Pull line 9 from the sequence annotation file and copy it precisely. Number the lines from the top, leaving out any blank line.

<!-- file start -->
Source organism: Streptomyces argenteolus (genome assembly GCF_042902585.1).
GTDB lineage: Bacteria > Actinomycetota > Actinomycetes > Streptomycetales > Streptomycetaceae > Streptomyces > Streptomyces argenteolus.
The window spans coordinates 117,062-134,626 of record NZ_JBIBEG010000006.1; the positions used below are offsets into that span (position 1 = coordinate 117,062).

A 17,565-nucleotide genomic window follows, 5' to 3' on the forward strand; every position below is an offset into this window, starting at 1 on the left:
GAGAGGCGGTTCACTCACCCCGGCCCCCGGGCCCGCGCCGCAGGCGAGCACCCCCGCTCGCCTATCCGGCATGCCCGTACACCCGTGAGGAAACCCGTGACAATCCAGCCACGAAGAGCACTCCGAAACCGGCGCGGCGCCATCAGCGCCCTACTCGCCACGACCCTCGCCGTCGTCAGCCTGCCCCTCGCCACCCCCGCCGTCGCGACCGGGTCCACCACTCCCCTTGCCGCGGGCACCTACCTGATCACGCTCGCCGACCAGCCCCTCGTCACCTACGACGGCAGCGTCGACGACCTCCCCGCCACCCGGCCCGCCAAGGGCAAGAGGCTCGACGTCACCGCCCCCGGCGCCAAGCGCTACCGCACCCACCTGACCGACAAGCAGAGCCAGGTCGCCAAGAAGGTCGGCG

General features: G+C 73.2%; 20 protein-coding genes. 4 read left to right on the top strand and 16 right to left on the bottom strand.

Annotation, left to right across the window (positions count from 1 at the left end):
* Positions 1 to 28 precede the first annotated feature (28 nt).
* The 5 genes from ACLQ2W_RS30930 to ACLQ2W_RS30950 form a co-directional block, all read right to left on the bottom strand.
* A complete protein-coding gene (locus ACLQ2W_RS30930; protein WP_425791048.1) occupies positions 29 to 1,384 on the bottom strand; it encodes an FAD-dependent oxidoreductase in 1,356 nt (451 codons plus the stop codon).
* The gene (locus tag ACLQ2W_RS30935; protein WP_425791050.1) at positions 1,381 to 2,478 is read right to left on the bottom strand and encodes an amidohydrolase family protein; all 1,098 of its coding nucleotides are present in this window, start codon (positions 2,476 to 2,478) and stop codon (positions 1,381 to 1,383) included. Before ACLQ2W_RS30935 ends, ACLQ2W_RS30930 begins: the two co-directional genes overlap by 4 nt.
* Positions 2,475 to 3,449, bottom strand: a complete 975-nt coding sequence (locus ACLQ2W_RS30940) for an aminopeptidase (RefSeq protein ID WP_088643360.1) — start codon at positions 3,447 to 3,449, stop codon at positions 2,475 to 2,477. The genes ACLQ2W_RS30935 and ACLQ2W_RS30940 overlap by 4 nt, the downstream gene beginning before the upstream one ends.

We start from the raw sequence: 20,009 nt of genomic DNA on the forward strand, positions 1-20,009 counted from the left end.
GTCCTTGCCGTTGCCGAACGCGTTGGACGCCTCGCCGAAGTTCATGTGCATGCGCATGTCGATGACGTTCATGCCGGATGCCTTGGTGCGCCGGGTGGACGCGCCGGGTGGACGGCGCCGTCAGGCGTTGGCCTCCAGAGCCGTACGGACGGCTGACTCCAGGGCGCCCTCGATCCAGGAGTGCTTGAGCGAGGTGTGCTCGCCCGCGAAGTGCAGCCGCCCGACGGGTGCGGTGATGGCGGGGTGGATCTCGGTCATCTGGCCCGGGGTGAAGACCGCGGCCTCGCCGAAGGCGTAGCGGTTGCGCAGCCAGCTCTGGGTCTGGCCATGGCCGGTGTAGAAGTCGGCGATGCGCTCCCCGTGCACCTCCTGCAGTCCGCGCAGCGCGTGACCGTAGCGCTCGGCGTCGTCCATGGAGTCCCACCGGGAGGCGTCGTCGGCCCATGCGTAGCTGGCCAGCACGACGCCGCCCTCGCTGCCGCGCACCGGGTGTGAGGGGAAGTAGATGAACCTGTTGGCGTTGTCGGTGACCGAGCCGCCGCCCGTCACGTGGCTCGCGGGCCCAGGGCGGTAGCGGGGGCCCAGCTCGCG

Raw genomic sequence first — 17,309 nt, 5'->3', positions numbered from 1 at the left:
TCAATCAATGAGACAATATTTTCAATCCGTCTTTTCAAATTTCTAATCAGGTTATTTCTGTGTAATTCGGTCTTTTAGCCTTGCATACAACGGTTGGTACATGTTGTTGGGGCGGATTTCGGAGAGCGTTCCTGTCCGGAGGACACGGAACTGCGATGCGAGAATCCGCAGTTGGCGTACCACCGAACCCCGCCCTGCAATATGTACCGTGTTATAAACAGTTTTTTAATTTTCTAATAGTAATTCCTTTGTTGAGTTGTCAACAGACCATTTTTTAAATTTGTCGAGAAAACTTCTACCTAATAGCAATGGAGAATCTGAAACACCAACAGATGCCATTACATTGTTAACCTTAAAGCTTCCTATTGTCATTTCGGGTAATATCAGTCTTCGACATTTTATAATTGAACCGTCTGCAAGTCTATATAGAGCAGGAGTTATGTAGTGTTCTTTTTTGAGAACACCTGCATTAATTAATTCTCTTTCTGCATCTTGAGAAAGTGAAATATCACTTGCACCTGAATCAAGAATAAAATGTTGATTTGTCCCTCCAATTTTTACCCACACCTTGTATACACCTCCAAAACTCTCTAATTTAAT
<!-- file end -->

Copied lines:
* The 5 genes from ACLQ2W_RS30930 to ACLQ2W_RS30950 form a co-directional block, all read right to left on the bottom strand.